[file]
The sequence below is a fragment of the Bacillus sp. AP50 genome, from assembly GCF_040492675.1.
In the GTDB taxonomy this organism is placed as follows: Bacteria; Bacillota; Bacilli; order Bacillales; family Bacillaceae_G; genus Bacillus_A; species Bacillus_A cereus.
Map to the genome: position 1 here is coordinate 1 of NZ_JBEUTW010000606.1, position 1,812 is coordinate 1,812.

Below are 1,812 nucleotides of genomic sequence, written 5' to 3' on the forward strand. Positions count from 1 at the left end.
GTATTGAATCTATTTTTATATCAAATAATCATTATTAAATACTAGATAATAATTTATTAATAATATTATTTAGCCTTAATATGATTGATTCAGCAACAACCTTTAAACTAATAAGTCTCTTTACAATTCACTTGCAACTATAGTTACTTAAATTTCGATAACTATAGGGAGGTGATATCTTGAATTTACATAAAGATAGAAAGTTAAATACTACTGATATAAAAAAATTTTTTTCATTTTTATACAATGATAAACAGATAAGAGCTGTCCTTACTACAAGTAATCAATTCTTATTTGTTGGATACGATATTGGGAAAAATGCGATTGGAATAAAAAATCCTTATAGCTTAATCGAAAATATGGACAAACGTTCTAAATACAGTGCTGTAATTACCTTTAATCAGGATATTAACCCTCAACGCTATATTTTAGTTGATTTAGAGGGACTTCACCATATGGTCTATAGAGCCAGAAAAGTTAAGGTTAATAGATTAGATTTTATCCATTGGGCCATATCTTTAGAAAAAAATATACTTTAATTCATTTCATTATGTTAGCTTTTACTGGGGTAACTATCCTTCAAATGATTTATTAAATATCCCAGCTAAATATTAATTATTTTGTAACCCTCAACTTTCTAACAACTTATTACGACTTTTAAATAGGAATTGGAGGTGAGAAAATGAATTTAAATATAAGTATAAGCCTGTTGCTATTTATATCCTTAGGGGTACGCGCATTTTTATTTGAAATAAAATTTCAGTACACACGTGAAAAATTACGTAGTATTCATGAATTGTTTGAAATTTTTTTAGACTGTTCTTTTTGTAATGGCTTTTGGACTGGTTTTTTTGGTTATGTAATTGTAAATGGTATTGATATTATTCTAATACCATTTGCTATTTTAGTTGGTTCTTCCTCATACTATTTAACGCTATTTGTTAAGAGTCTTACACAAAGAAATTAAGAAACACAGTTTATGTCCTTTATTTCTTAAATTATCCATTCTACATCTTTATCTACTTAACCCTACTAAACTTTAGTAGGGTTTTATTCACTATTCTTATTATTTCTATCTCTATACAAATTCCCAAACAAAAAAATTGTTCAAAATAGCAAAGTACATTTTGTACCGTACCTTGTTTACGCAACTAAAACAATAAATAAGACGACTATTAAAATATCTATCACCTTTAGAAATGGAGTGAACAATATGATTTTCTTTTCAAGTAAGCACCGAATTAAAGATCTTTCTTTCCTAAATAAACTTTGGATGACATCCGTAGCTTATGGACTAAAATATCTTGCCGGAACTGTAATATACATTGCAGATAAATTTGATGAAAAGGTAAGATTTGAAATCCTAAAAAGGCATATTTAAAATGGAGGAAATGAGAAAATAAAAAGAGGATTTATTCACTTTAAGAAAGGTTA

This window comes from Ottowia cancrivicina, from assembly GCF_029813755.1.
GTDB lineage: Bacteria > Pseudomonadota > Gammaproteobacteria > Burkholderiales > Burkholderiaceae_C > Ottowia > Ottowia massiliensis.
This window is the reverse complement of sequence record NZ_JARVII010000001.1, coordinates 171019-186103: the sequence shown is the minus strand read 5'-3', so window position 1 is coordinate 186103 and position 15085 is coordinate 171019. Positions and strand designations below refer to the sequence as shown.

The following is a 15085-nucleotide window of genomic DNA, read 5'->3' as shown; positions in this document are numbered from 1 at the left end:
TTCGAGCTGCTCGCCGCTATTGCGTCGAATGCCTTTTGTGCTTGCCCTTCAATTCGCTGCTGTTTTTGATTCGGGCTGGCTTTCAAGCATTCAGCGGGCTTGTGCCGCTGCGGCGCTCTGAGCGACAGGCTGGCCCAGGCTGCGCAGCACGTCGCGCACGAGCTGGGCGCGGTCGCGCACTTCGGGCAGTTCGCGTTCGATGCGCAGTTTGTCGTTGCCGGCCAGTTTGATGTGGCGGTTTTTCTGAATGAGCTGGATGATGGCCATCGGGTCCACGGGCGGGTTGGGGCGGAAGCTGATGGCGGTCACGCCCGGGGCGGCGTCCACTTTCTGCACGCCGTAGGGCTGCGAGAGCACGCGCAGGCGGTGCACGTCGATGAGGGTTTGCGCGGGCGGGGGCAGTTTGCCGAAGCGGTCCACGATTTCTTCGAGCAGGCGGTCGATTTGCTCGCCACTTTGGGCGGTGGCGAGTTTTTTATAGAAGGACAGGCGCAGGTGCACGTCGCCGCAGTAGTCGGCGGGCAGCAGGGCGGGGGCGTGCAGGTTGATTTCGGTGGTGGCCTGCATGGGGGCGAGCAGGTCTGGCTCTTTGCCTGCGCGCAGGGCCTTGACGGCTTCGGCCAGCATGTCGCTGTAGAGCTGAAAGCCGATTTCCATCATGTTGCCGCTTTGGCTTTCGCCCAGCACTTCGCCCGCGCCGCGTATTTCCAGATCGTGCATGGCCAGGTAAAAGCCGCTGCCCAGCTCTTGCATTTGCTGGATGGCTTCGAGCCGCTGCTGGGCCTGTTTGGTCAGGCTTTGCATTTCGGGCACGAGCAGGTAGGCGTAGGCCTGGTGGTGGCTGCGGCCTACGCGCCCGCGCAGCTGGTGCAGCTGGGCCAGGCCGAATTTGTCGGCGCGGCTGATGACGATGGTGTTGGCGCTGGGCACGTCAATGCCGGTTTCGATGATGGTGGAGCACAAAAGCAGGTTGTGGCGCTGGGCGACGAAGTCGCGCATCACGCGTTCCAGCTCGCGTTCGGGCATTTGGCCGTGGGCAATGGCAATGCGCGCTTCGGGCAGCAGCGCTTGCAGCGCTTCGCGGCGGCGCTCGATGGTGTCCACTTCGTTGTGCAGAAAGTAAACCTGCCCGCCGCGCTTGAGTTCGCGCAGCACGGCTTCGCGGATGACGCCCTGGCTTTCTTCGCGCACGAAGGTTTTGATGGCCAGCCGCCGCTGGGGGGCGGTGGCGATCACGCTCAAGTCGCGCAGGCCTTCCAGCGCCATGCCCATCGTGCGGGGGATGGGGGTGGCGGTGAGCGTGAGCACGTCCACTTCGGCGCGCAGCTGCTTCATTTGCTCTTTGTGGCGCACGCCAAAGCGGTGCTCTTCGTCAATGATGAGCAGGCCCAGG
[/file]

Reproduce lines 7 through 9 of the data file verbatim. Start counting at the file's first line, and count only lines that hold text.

GTDB lineage: Bacteria > Pseudomonadota > Gammaproteobacteria > Burkholderiales > Burkholderiaceae_C > Ottowia > Ottowia massiliensis.
This window is the reverse complement of sequence record NZ_JARVII010000001.1, coordinates 171019-186103: the sequence shown is the minus strand read 5'-3', so window position 1 is coordinate 186103 and position 15085 is coordinate 171019. Positions and strand designations below refer to the sequence as shown.

The following is a 15085-nucleotide window of genomic DNA, read 5'->3' as shown; positions in this document are numbered from 1 at the left end: